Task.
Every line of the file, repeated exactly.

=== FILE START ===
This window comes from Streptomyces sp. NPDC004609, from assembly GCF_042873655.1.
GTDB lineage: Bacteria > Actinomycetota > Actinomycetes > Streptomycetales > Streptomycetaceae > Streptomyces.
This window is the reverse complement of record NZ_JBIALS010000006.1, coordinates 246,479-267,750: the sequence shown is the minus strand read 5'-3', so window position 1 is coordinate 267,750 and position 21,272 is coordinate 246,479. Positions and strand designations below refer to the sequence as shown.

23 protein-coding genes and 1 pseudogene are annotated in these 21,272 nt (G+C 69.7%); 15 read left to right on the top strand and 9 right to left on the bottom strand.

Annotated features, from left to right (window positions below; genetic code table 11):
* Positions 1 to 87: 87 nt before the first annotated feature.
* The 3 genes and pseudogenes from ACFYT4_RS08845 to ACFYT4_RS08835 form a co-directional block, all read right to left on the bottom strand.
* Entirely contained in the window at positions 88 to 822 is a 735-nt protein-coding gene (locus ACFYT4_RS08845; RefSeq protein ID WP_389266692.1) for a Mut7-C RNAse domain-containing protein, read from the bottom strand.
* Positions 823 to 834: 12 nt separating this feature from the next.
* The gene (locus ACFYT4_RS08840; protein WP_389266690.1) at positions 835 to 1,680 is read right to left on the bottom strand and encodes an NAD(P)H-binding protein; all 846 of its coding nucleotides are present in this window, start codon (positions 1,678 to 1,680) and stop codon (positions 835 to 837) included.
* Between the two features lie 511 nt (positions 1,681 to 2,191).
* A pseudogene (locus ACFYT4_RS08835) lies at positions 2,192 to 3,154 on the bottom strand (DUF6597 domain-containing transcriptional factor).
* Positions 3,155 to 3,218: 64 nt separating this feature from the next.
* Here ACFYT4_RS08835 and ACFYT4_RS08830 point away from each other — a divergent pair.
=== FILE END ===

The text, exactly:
This window comes from Streptomyces sp. NPDC004609, from assembly GCF_042873655.1.
GTDB lineage: Bacteria > Actinomycetota > Actinomycetes > Streptomycetales > Streptomycetaceae > Streptomyces.
This window is the reverse complement of record NZ_JBIALS010000006.1, coordinates 246,479-267,750: the sequence shown is the minus strand read 5'-3', so window position 1 is coordinate 267,750 and position 21,272 is coordinate 246,479. Positions and strand designations below refer to the sequence as shown.

23 protein-coding genes and 1 pseudogene are annotated in these 21,272 nt (G+C 69.7%); 15 read left to right on the top strand and 9 right to left on the bottom strand.

Annotated features, from left to right (window positions below; genetic code table 11):
* Positions 1 to 87: 87 nt before the first annotated feature.
* The 3 genes and pseudogenes from ACFYT4_RS08845 to ACFYT4_RS08835 form a co-directional block, all read right to left on the bottom strand.
* Entirely contained in the window at positions 88 to 822 is a 735-nt protein-coding gene (locus ACFYT4_RS08845; RefSeq protein ID WP_389266692.1) for a Mut7-C RNAse domain-containing protein, read from the bottom strand.
* Positions 823 to 834: 12 nt separating this feature from the next.
* The gene (locus ACFYT4_RS08840; protein WP_389266690.1) at positions 835 to 1,680 is read right to left on the bottom strand and encodes an NAD(P)H-binding protein; all 846 of its coding nucleotides are present in this window, start codon (positions 1,678 to 1,680) and stop codon (positions 835 to 837) included.
* Between the two features lie 511 nt (positions 1,681 to 2,191).
* A pseudogene (locus ACFYT4_RS08835) lies at positions 2,192 to 3,154 on the bottom strand (DUF6597 domain-containing transcriptional factor).
* Positions 3,155 to 3,218: 64 nt separating this feature from the next.
* Here ACFYT4_RS08835 and ACFYT4_RS08830 point away from each other — a divergent pair.